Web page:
Table 1: Touch detection accuracy rates.

The execution time of the blocks of the projector-camera interactive system is shown in Table 2. The average time of processing one video frame is 30 milliseconds; the total time variance is 0.6; the total time range is 4. We can detect the touch-timing and location at 33 frames per second. That is to say, our method can achieve real-time computing in an ordinary computing system.

Table 2: Execution time measured.

4. Conclusion

In this paper, we present a real-time projector-camera interactive system based on the crowdsensing which enables user to transform any flat surface into a virtual touch panel and interact with computer by finger touching. The interaction process of the system can be completely carried out automatically; it can be used as an intelligent device in intelligent transport system where the driver can watch and interact with the display information while driving, without causing visual distractions. A single camera is used in the system to recover 3D information of fingertip for hand touch detection by the finger and its shadow triangulation. Foreground and shadow are extracted based on a modified multiframes difference method which has both the advantage of the adaptability for projection dynamic environment in the frame difference method and advantage of obtaining complete target information in background subtraction method. Therefore, the interactive system can hardly be affected by the lighting environment, which leads to an accurate interactive gestures extraction and makes the system more adaptable. The fusion degree of the hand and its shadow is detected using a linear-scanning method which avoided the errors caused by inadequate separation of the finger and its shadow and increased the robustness of the system. Finally, a simple and effective method for detecting the position of the fingertip is proposed according to the user’s habit of using the projection interactive system. The experiment results indicate that the projector-camera interactive system can achieve a robust and effective performance using a single camera.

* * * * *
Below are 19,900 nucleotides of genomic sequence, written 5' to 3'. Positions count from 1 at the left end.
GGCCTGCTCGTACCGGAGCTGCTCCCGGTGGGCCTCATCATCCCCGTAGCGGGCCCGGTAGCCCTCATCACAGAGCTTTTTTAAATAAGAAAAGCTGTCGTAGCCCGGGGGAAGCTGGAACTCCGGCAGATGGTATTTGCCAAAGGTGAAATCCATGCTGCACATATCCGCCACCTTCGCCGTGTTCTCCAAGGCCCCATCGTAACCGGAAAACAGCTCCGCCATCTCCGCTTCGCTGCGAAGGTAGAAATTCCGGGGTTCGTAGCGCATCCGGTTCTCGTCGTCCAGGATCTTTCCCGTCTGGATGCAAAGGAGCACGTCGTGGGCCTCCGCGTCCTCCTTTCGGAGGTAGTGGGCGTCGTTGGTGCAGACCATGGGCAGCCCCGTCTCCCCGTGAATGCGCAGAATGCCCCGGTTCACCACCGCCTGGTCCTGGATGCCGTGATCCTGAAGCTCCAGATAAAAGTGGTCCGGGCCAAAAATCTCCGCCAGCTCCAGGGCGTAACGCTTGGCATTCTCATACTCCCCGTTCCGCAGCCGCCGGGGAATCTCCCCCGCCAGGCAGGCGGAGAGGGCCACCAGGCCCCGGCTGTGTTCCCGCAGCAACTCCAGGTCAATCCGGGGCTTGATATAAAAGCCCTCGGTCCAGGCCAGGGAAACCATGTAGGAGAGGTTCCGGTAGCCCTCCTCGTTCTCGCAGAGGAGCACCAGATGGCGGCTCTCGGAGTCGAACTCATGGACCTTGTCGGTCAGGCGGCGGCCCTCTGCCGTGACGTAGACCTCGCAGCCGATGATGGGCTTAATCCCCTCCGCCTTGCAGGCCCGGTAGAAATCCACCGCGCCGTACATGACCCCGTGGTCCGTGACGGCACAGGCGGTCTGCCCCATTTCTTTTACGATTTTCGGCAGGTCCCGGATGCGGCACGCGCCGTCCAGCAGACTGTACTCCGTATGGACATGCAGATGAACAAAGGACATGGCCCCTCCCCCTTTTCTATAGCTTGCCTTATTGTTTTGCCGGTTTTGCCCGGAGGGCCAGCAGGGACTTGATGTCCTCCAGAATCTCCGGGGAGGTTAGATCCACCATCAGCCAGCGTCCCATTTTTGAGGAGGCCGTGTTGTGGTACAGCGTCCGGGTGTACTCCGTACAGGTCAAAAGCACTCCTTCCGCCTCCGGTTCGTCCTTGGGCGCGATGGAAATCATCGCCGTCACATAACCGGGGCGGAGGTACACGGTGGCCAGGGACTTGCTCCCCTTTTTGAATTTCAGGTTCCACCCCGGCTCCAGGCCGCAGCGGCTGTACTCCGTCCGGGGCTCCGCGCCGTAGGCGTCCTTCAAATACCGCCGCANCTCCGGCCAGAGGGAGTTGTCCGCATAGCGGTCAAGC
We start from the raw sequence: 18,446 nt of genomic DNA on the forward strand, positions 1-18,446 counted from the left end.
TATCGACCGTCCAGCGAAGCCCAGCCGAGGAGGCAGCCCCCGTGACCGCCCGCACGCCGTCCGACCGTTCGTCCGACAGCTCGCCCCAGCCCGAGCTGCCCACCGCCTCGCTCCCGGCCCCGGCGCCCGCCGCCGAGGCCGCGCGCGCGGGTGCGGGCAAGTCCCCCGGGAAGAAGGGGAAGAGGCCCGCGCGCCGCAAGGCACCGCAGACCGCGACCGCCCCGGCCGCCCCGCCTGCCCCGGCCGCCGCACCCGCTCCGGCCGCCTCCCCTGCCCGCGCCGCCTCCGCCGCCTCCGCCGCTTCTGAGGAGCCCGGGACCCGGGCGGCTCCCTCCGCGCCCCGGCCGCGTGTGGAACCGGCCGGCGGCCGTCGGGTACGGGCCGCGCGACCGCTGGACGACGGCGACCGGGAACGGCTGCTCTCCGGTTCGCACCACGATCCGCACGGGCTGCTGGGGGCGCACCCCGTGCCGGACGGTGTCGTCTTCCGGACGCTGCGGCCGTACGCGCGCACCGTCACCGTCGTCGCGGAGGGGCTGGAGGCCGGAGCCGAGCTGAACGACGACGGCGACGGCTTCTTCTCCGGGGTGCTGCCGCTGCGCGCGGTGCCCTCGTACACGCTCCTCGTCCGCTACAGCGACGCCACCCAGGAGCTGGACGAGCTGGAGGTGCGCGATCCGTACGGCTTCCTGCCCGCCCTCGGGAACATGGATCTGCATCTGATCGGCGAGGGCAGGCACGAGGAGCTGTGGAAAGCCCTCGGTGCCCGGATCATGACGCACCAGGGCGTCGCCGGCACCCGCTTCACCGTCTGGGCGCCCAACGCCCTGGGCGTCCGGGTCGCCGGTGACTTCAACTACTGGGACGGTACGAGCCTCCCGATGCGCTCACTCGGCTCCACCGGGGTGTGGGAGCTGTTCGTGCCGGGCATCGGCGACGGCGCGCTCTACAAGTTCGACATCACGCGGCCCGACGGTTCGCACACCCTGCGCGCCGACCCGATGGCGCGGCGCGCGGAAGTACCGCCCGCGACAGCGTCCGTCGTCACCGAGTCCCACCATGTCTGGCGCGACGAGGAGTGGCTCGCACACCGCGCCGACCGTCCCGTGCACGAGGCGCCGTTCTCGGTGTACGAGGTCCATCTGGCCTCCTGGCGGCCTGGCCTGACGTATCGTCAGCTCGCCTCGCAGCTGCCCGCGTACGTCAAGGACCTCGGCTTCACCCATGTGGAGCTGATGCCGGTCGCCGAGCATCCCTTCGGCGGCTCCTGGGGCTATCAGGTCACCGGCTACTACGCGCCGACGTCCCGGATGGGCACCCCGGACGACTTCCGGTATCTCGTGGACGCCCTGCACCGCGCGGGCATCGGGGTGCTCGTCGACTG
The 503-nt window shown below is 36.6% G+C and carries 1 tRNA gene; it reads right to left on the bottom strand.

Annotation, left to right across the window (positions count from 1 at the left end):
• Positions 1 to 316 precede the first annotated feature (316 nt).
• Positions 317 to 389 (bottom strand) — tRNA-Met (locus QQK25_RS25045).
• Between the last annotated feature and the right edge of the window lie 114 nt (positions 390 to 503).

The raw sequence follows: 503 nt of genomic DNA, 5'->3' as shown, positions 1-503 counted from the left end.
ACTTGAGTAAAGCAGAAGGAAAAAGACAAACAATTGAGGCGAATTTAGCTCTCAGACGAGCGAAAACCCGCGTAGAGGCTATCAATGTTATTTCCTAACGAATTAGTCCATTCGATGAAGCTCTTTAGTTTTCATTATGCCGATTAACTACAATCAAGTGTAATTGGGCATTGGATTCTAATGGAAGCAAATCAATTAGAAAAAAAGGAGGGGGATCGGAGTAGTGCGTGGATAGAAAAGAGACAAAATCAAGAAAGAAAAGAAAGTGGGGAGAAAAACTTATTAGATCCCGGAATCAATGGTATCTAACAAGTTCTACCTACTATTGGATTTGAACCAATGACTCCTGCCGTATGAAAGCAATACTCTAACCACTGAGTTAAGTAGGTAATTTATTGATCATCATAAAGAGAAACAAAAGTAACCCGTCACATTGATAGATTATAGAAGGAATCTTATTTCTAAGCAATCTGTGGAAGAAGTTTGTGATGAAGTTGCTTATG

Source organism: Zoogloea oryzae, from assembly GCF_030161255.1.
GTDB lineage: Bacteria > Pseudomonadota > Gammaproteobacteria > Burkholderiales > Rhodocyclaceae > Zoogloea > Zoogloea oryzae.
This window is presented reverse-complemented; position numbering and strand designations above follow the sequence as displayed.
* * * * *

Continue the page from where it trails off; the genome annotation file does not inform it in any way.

Conflicts of Interest

The authors declare that they have no conflicts of interest.

Acknowledgments

This work was supported by the National Natural Science Foundation of China (Grant nos. 61403365 and 61402458), the China Postdoctoral Science Foundation (Grant no. 2016M602543), the Natural Science Foundation of Guangdong Province, China (Grant nos. 2015A030313744 and 2016A030313177), Shenzhen Technology Project (Grant nos. JSGG20160331185256983 and JSGG20160229115709109), Guangdong Technology Project (Grant nos. 2016B010108010 and 2016B010125003), Shenzhen Engineering Laboratory for 3D Content Generating Technologies (Grant no. []476), Key Laboratory of Human-Machine Intelligence-Synergy Systems, Shenzhen Institutes of Advanced Technology, Chinese Academy of Sciences (Grant no. 2014DP173025), State Joint Engineering Laboratory for Robotics and Intelligent Manufacturing funded by National Development and Reform Commission (Grant no. 2015581), and CAS Key Technology Talent Program.